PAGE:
The secret behind most of the delicious soups, sauces, and stews is definitely a good-quality homemade beef stock. Although it takes some time and effort to prepare a good homemade beef stock, it’s definitely worth the time and effort. It is healthier and more nutritious than shop-bought ones. Also homemade stock has a full-bodied richness that is coming from the gelatin of the bones and connective tissues. It definitely tastes better and doesn’t contain any salt. You can also save some pennies if you do in big batches and freeze them.
All the good restaurants and hotels make their own beef stock in big batches to use in their sauces, soups, or stews. I learned how to make this beef stock when I was working in a big hotel in London as a professional chef. We used to make big batches of stock a couple of times a week. I still use the same ingredients and technique when making it at home. It is quite simple and doesn’t require a big list of ingredients. All you need is some beef bones, few vegetables, and aromatic herbs. You can ask for some bones from your butcher for making this beef broth.Jump to Recipe
How to Make Beef Stock?
This is a straightforward recipe to follow. However, to achieve the best results you need to follow few tips and simple steps:
- Use meaty bones with bone marrows – The key ingredient to a really good stock is meaty bones with marrows. The meet gives the flavour while the morrow gives the deepness and richness to the stock.
- Roast the bones and vegetables – Roasting the bones and vegetables develops the flavour and is also necessary for darkening the colour of the stock. Make sure you roast the bones until brown without burning.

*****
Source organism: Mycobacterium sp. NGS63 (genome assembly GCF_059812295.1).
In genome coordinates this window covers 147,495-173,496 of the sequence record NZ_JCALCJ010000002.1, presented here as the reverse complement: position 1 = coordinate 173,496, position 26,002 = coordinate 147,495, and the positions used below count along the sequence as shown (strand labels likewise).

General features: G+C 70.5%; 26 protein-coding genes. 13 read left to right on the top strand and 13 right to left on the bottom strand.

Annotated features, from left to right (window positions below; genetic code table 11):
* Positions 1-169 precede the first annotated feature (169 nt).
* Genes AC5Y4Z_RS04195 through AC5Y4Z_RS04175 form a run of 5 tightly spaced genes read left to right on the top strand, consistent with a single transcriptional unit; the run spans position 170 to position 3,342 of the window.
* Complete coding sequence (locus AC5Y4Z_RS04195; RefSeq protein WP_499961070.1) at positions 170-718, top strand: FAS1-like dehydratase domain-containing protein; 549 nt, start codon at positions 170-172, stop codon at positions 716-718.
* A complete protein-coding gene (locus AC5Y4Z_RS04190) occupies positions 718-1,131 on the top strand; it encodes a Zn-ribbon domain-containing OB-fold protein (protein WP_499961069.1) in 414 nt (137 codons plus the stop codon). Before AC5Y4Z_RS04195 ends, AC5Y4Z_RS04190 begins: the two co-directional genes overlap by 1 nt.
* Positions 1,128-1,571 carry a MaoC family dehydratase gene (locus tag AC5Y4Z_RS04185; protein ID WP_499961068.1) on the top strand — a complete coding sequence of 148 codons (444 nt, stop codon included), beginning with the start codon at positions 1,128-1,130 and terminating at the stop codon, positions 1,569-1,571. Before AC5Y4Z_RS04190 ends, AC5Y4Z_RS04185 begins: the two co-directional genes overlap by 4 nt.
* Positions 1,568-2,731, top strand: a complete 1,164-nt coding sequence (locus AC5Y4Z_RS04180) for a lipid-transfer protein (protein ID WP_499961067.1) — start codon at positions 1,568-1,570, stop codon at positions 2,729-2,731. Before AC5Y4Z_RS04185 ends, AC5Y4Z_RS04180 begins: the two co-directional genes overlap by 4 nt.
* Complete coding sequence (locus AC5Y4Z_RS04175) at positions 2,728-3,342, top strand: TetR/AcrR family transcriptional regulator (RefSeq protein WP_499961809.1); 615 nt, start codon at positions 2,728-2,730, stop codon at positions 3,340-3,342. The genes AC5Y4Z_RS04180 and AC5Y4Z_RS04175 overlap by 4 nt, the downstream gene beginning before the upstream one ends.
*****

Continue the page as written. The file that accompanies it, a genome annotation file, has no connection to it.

- Don’t let the stock boil – Cover the bones and vegetables with cold water and simmer gently on very low heat. Don’t stir it while cooking. Boiling or stirring will mix the fat and the scum in with the stock which will make it cloudy.
- Skim the scum on the surface – While your stock is gently simmering, all the scums will run to the surface. Skim them with a ladle now and then for a clear stock.
- Cool it down and store – At the end of the cooking time, remove all the solids from the pan and pass the stock through a fine sieve into another clean pan or pot. Pour in the jars or containers to store in the fridge for up to a week. The fat will rise to the top and solidify when it’s chilled which would act as a protective layer against bacteria. Discard the fat if you are going to freeze the stock, otherwise, keep it for longer shelf life. You can keep them in the freezer for up to 3 months.
Since you now have a good amount of homemade beef stock, it is a good time to try our delicious Beef Bourguignon or Traditional Cottage Pie recipes. You will be surprised how much flavor and depth this beef broth will add to your dishes, and you’ll reinvent your current recipes by simply switching to this stock rather than store-bought ones or water.
I hope you enjoy the process of making this Homemade Beef Stock as much as you enjoy using it in your cooking!🙂
Bon appétit! / Afiyet olsun!
Homemade Beef Stock Recipe
- 2 kg beef bones
- 2 onions (cut in quarter)
- 1 carrot (chunky cut)
- 3 celery sticks (chunky cut)
- 4 bay leaves
- 6 sprigs thyme
- 1 TSP black peppercorn
- 1 tbsp tomato paste
- few parsley stalks
- 3 litres water
- Preheat the oven to 220°C.
- When the oven is hot, place the bones in a tray and roast for 25 minutes.
- 25 minutes later, take the tray out of the oven and spread the tomato paste on the bones.
- Add the vegetables on top of the bones and roast for another 15 minutes.
- Place the roasted bones and the vegetables in a large pan and add enough cold water to cover the bones and vegetables, thyme, bay leaves, parsley stalks and peppercorns.
- Simmer on very low heat for 6 to 7 hours, skimming the scum on the surface from time to time. Don't let it boil or don't stir it during cooking.
- At the end of the cooking time, remove all the solids and discard them.
- Pour the stock through a fine sieve into a clean pot and let it cool down.
- Pour the stock into the weck jars or containers to store in the fridge for up to a week or in the freezer for up to 3 months.
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